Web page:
By Meg Escott
How to design a kitchen? With the kitchen being such a high activity area of the house it’s worth finding out how to design a kitchen – even if you’re using a kitchen designer or architect. Knowing what’s involved in the process will help you design your own kitchen or give a detailed brief to your designer.
This page makes up part of the kitchen design layout series.
Now usually I'm always encouraging my site visitors to think in terms of how you want a space to function before making interior design or furniture choices but for kitchens it helps to know where you plan to get your kitchen cabinets from.
Most manufacturers have units in various standard sizes but always work with the kitchen cabinet dimensions that the manufacturer provides.
Even if you're getting a bespoke kitchen made, getting in touch with a maker and finding out if they work in any standard sizes (eg using whole pieces of wood to avoid cutting which reduces waste, need less labor and therefore costs a bit less).
The second step of how to design a kitchen is to create a plan of your kitchen 'space' - the floor space and the wall space.
First decide if you're working in feet and inches or m, cm and mm. For example in the United States and Canada kitchens are designed and sold in inches, in the UK and Australia it’s millimetres. Take the lead from the main measurement that your cabinet manufacturer uses.
Time to measure up! Take your time and be accurate and measure using the right measurement for your country. Measure floor dimensions, niches, windows, doors, where the water pipes (and gas supply if applicable) come up from the floor.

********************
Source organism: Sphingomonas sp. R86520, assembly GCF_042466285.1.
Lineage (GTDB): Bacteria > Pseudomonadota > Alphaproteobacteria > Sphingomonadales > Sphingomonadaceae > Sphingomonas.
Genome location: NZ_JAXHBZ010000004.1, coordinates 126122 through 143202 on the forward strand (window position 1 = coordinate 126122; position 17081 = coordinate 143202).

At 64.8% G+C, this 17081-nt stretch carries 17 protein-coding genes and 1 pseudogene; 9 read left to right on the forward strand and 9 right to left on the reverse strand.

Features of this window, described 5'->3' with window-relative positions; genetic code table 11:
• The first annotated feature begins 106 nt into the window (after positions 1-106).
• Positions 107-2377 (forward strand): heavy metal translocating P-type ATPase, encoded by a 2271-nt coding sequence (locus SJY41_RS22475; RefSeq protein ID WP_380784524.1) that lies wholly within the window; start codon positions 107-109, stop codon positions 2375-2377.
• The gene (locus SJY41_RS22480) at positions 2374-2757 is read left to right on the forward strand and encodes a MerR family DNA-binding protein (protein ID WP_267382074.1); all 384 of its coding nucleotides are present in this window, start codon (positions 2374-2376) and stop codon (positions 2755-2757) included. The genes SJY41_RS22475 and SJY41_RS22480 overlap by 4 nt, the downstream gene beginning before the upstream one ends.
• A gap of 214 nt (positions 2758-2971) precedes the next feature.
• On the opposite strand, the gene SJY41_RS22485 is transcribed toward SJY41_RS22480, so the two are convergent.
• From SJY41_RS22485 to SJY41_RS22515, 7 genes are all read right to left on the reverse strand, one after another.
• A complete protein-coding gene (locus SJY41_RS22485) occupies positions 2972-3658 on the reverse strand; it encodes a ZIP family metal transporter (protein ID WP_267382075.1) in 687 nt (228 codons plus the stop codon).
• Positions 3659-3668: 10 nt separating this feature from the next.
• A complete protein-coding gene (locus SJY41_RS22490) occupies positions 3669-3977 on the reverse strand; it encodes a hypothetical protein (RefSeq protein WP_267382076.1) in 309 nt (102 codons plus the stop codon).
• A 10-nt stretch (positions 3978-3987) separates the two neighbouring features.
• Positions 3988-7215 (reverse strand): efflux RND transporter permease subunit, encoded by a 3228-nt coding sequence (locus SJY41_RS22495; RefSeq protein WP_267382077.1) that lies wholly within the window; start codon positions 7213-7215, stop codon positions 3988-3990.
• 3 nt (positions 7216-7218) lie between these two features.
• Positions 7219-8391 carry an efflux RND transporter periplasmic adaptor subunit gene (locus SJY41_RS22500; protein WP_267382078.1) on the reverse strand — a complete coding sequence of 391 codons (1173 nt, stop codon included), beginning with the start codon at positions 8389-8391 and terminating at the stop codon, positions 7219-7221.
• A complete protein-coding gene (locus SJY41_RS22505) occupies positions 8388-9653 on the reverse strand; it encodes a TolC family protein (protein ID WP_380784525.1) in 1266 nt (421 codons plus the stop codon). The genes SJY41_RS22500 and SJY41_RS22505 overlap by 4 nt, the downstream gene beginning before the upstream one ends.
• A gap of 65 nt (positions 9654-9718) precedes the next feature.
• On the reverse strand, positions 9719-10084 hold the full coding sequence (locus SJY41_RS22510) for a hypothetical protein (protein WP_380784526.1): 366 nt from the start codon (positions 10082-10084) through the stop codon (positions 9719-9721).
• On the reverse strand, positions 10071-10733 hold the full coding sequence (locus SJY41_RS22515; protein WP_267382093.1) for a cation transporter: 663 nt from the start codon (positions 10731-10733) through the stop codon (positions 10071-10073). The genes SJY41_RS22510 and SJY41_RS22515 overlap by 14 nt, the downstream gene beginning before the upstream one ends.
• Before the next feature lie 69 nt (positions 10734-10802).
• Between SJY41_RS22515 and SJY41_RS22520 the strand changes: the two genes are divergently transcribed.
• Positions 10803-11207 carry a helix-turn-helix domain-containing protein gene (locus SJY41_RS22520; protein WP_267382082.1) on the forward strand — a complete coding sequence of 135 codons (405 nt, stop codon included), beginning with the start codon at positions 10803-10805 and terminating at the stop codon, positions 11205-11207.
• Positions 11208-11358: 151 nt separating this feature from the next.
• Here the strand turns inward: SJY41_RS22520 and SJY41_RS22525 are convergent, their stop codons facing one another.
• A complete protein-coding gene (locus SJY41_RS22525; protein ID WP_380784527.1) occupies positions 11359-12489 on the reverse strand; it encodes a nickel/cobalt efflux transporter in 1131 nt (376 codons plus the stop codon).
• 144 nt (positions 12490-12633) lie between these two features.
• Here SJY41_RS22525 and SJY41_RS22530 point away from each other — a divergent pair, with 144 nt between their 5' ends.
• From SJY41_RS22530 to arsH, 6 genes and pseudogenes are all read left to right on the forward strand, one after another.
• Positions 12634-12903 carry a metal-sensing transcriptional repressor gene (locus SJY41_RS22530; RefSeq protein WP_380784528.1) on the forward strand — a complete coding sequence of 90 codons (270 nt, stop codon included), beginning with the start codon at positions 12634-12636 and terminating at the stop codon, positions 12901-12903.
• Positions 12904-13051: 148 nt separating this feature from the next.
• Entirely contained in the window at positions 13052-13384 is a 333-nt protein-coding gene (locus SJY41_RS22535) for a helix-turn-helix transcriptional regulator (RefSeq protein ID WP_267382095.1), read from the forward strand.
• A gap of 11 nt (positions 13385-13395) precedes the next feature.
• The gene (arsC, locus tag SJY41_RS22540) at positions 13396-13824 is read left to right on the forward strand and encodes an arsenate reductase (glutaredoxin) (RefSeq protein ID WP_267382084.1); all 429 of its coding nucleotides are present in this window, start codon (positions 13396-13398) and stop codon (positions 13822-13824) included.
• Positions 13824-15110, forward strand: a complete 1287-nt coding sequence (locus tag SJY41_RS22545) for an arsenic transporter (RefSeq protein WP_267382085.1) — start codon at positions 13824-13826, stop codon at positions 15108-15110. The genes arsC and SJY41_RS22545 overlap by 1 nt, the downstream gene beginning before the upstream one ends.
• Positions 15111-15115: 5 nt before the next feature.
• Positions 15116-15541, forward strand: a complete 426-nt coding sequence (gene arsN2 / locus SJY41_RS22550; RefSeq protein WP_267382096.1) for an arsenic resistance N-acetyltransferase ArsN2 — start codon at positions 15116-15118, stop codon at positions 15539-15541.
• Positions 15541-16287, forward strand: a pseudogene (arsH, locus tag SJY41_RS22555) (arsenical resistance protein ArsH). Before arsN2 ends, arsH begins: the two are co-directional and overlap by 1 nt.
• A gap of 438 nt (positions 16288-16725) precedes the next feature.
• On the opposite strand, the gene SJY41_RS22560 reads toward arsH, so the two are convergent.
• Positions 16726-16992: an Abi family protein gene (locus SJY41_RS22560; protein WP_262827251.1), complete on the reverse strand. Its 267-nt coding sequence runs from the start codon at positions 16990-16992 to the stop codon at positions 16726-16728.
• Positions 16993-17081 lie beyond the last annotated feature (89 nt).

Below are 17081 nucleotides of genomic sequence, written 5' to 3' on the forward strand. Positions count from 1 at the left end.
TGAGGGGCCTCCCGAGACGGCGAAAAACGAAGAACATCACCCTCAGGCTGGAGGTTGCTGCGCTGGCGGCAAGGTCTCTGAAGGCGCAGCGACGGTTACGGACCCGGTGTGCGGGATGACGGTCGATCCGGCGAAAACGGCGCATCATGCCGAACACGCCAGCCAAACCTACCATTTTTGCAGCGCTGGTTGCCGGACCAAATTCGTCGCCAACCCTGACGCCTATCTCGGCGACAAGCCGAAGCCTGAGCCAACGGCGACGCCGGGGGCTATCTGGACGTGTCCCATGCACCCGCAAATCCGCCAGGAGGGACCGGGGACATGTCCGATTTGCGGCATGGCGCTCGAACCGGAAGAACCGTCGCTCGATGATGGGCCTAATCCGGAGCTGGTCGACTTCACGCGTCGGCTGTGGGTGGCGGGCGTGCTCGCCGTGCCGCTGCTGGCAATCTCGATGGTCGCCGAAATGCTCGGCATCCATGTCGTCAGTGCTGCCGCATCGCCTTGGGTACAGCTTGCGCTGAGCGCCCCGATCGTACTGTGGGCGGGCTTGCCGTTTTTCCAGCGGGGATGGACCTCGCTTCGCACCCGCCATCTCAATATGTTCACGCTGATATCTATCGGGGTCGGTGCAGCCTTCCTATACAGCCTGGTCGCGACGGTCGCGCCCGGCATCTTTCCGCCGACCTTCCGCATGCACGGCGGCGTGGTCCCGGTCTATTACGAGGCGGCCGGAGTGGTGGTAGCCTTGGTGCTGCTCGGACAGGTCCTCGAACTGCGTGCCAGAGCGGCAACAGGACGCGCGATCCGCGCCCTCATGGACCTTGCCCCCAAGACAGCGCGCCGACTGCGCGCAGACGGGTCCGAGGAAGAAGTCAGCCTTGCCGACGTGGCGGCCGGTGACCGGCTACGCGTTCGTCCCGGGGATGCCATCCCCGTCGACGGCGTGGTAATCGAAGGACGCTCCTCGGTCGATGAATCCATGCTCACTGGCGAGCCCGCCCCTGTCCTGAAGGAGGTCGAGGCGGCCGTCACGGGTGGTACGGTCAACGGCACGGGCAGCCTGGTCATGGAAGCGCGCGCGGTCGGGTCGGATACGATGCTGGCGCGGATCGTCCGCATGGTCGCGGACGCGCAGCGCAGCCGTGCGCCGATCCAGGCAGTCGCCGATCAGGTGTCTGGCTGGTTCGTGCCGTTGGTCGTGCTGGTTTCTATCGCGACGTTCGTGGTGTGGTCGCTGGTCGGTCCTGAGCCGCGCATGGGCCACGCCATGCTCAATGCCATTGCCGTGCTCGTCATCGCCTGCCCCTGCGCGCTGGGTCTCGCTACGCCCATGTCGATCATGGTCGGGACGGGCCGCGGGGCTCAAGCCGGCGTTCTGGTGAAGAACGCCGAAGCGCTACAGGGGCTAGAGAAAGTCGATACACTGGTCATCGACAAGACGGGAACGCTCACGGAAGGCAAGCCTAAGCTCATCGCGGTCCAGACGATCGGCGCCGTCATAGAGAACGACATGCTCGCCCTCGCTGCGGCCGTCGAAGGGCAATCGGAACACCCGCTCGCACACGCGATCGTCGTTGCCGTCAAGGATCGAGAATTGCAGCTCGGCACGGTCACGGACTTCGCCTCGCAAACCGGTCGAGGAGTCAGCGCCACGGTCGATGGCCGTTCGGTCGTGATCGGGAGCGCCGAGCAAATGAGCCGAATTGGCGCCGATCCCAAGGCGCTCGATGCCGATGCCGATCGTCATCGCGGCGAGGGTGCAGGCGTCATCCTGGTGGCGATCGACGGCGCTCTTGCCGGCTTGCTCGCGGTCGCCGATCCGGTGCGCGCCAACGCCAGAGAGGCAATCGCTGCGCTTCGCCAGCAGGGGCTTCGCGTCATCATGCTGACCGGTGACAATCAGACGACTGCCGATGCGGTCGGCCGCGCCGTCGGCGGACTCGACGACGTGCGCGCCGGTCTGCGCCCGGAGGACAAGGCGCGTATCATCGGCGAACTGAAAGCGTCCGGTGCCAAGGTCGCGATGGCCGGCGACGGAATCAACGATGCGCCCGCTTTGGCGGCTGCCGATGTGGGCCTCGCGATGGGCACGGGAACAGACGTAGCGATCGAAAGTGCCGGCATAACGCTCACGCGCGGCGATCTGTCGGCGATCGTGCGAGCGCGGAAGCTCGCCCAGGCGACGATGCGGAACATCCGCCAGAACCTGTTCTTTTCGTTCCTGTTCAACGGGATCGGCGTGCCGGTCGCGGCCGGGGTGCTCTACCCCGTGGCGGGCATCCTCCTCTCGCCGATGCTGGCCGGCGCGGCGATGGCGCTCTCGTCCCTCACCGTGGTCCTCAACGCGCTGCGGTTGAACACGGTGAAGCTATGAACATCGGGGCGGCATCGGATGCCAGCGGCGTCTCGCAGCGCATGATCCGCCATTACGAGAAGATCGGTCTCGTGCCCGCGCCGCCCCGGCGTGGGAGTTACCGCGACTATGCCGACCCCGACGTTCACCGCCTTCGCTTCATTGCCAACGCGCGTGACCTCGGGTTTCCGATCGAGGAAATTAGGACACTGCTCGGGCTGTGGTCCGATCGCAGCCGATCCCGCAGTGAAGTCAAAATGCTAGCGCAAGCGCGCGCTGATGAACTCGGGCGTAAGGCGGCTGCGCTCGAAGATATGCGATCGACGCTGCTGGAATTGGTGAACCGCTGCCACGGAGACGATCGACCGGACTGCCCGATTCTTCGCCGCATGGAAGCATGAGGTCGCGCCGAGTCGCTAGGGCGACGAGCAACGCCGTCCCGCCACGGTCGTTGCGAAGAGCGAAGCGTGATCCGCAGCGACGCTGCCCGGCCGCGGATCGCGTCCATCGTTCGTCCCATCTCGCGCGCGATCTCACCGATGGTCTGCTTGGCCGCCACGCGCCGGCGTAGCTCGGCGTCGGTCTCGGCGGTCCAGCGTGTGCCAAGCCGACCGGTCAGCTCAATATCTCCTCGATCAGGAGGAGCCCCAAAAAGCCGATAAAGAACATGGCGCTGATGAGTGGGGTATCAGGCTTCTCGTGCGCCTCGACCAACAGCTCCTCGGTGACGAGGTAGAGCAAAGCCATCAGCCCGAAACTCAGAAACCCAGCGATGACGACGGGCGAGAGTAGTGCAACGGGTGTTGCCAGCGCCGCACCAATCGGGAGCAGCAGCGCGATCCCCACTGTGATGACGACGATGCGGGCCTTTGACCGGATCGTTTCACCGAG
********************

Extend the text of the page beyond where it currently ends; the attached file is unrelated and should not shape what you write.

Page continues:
Now it's time to draw up the plan.
You can do this on paper by following the instructions on draw floor plans but just for your kitchen rather than the whole house. Or you can use one of the online kitchen planners or software available (a bit more about that at the bottom of this page).
If you stick to the paper option, it’s a good idea to adjust the scale so that you fit the kitchen onto a sheet of paper rather than the whole house. The scale you can use depends on how big your kitchen is and how big your paper is.
It might be really obvious what shape your kitchen is going to be. If so, go ahead and have a look at the relevant page below. If not you can take a look at these for inspiration!
Also take a look at the kitchen dimensions page that goes through some important kitchen planning guidelines.
Using your paper drawing, online kitchen planner or software plan in the outline of where you will place the base cabinets, wall cabinets, islands and tables in your kitchen in plan view (looking down from above). Don't worry about where the appliances and fixtures will be placed just yet.
Head on over to the kitchen triangle page.
Then come back here and draw in the the appliances and fixtures onto your plan
You’re back? Phew – that’s kitchen storage done. At this stage you should have the wall plans filled out with all the fixtures you’re planning.
At some stage I’ll be writing up a page on kitchen lighting design.
Your cabinet manufacturer may have some integrated lighting options.
Plan the electrical points (outlets and switches for appliances) for your kitchen.
There are several options for outlets in your countertop and island.
If you have an appliance garage, a cupboard mounted microwave or want a TV in your kitchen think carefully about the best position for outlets.
What other activities will happen in your kitchen apart from those related to food? How about a sitting area with a TV or games console? Office type activities such as computer time and paying the bills are also popular in kitchen spaces.
Have a think about how your kitchen will relate to the spaces surrounding it. If it’s open plan to a dining space or living space what kind of view does the people in these areas get of the kitchen?
How to design a kitchen? More like how to design your main living space.